Flexible dancers’ bodies are able to withstand considerably more stress than non-flexible dancers, therefore knowledge-based flexibility training is vital and can safeguard against injury and improve quality dramatically. An important factor to consider, however, is hypermobility (excessive joint ROM) that is not uncommon in dancers. This often relates to weak, unstable joints that are more prone to injury. Hyperextension of the knee is often thought of as a desirable aesthetic in dance, particularly in classical ballet, however hypermobile dancers can be difficult to train due to a lack of proprioception (perceiving where the joints/limbs are in space). Development of muscular strength and core control to help support unstable joints, correct placement and safe range of movement, should be the focus to increase, or control, joint flexibility, body awareness and proprioception. Core control of major joints – pelvis, rib cage and spine, knees, shoulders, ankles, is vital if flexibility training is to safely enhance the dancer in the short and particularly the long term.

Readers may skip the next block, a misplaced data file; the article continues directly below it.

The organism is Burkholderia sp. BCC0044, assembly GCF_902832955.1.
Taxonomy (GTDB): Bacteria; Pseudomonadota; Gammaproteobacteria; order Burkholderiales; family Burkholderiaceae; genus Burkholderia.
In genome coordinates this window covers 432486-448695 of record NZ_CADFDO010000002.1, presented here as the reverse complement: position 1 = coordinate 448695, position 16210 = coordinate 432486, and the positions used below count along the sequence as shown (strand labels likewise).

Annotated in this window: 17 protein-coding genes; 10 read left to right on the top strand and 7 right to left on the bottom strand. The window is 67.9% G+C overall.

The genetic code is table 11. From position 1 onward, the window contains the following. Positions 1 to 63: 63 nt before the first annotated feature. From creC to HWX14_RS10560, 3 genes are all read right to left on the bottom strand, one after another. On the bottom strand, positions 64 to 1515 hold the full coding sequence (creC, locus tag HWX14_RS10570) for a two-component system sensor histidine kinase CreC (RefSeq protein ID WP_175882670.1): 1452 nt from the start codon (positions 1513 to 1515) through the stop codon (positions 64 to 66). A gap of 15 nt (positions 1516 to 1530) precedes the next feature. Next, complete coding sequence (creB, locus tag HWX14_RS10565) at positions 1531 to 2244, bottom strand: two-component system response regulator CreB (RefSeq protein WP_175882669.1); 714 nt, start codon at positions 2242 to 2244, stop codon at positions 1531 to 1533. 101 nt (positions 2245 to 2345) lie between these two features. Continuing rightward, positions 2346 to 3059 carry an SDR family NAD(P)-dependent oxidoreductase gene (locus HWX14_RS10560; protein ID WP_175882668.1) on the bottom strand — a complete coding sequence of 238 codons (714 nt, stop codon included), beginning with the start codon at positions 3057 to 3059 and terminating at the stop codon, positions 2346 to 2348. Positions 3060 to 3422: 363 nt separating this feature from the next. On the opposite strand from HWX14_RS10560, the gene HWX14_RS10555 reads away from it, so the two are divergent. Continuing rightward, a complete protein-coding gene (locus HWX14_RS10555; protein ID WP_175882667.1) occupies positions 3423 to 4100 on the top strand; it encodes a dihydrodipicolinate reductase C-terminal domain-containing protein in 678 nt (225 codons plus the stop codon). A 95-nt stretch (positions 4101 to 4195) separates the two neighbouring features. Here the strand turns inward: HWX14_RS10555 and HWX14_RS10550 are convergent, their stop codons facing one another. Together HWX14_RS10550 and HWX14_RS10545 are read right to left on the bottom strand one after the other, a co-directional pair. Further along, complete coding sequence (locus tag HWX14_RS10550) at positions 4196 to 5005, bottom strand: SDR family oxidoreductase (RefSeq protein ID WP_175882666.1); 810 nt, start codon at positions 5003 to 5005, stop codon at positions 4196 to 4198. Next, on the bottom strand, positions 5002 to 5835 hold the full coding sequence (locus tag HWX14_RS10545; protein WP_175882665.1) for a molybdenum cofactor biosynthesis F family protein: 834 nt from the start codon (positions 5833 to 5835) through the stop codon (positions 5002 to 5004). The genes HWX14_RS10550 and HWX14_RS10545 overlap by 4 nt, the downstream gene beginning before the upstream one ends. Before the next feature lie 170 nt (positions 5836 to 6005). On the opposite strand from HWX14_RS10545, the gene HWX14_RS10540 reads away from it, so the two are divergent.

Motor or Proprioceptive Neuromuscular skills
Speed, agility, co-ordination, control, balance, reaction time, memory for choreography, spatial awareness, and directional changes, are just a few of the many motor skills that dancers require. These elements relate directly to the ability of the mind to connect to the body, quickly and accurately. The sensory and motor nerves speedily receive and deliver information. When fatigue is setting in and aerobic energy production is impaired, any or many of these elements may become impaired. The brain functions on glucose and oxygen for its energy supply, when this is depleted, all the above become more difficult to perfect.